The first three glands listed in the preceding list are exocrine glands

The first three glands listed in the preceding list are exocrine glands

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The first three glands listed in the preceding list are exocrine glands, whose secretions, collectively  called gastric juice, enter the stomach and mix with food. The last gland is an endocrine gland,  whose hormone secretions enter the blood supply. The stomach serves a variety of functions:  Storage.  Because of its accordionlike folds (called rugae), the wall of the stomach can  expand to store two to four liters of material. Temporary storage is important because you eat  considerably faster than you can digest food and absorb its nutrients.  Mixing.  The stomach mixes the food with water and gastric juice to produce a creamy  medium called  chyme.   Physical breakdown.  Three layers of smooth muscles (rather than the usual two) in the  muscularis externa churn the contents of the stomach, physically breaking food down into  smaller particles. In addition, HCl denatures (or unfolds) proteins and loosens the cementing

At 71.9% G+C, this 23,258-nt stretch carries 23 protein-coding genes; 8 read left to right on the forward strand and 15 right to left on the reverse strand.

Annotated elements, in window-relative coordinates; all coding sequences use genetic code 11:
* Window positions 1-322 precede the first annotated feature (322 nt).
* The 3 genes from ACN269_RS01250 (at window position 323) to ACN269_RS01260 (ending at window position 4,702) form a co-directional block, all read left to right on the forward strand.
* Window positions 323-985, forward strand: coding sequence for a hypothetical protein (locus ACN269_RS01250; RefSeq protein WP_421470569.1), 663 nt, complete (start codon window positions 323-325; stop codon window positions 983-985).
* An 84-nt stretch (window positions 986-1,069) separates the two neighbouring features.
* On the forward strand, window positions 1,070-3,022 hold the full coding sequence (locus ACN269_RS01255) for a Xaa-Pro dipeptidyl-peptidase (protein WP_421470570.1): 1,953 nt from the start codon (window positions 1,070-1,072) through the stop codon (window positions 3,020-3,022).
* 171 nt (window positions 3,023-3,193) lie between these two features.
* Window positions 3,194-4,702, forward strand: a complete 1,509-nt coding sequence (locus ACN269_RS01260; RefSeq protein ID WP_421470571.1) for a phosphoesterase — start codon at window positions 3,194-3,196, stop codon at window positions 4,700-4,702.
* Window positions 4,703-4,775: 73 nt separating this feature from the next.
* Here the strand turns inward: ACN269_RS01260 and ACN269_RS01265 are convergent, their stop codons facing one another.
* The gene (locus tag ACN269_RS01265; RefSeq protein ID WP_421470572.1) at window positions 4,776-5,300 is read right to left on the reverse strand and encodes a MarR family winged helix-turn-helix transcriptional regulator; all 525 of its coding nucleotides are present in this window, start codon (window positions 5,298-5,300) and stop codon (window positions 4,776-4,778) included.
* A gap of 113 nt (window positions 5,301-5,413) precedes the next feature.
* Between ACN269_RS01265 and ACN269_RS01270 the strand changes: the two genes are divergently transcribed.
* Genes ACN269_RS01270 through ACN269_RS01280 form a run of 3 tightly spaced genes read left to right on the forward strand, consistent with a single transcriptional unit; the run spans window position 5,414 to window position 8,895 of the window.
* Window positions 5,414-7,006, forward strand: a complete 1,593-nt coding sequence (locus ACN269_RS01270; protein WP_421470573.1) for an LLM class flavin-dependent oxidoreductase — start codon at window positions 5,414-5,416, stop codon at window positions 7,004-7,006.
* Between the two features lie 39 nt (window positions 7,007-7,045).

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Unformatted text preview: substances between cells (of the food). The HCl also kills most bacteria that may accompany the food. Chemical breakdown. Proteins are chemically broken down by the enzyme pepsin. Chief cells, as well as other stomach cells, are protected from self-digestion because chief cells produce and secrete an inactive form of pepsin, pepsinogen. Pepsinogen is converted to pepsin by the HCl produced by the parietal cells. Only after pepsinogen is secreted into the stomach cavity can protein digestion begin. Once protein digestion begins, the stomach is protected by the layer of mucus secreted by the mucous cells. Controlled release. Movement of chyme into the small intestine is regulated by a sphincter at the end of the stomach, the pyloric sphincter....
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This note was uploaded on 11/10/2011 for the course PT 101 taught by Professor Staff during the Spring '10 term at Texas State.

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